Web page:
Posted: March 30, 2018
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Trekking through Bhutan


Hello everyone! Here in Bhutan we are now back in Paro after our 11 day trip to Bumthang (pronounced BOOM-tahng). Bumthang was amazing!! We had originally planned to take the 20 minute flight from Paro to Bumthang, but because of some complications with the Bumthang airport, we had to drive 15 hours on windy roads through the mountains and valleys. This program has really taught us to always be flexible! We set off Sunday morning and stopped only for lunch and bio-breaks until we got to our campground. The night was chilly even with a bonfire, and some of us were a little worried for how cold the trek’s nights would be. The next day we drove several more hours, eventually arriving at the Ugyen Wangchuck Institute for Conservation and Environmental Research Center (UWICER) in Chamkhar town in Bumthang! We had a relaxed evening on the UWICER campus, settling in for the next few days of guest lectures and activities.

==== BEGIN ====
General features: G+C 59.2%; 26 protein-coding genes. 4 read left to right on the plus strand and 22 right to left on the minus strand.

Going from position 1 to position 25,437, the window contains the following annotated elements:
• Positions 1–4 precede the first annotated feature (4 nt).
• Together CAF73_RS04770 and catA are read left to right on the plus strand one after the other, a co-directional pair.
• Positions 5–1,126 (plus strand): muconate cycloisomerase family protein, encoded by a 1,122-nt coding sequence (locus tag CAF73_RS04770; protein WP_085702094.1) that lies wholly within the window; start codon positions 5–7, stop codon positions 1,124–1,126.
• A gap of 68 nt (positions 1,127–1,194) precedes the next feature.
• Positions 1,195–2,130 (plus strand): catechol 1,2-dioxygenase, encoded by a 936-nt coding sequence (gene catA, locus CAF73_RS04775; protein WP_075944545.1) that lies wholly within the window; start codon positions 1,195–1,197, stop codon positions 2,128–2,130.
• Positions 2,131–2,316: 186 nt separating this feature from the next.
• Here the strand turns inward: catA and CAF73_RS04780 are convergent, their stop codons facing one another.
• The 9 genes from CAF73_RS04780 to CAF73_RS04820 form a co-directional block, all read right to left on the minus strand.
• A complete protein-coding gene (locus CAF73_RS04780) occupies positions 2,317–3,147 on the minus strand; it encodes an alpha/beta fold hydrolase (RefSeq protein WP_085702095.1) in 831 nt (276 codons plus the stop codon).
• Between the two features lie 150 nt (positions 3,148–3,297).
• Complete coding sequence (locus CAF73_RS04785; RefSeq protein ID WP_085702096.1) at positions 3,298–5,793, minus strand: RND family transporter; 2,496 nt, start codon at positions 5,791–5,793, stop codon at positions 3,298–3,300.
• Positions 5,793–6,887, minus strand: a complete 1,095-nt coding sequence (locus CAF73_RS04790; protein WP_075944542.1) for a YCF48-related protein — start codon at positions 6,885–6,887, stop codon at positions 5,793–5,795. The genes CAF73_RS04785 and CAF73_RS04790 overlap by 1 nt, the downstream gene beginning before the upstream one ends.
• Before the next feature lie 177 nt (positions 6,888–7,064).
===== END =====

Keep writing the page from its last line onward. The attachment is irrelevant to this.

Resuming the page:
Our first day there we had a couple interesting guest lectures and then went to the Bumthang Swiss guest house. The guest house’s owner, Fritz Maurer, has lived in Bumthang since 1971 and basically brought beekeeping to Bhutan. Listening to him tell his stories and then chatting with him after over samples of his fresh beer and apple juice reminded a lot of us of spending time with our own grandparents. The next day we walked a pilgrimage path to three temples, or lhakhangs. I wore my kira and continue to be impressed by the Bhutanese women who wear the jacket and mildly cumbersome long skirt every day. The third Lhakhang had incredible Buddhist wall paintings dating back to the 14th century!! The next day (Thursday), we had another guest lecture in the morning and a nature walk in the afternoon. After the nature walk, SFS affiliated people (students and interns) played UWICER staff in very fun games of volleyball and basketball. I opted for basketball because I find volleyball games very painful on the forearms.


Students absorbed in the intricate details and vibrant colors of a wall painting at Trongsa Dzong. All photos courtesy of Greg Francois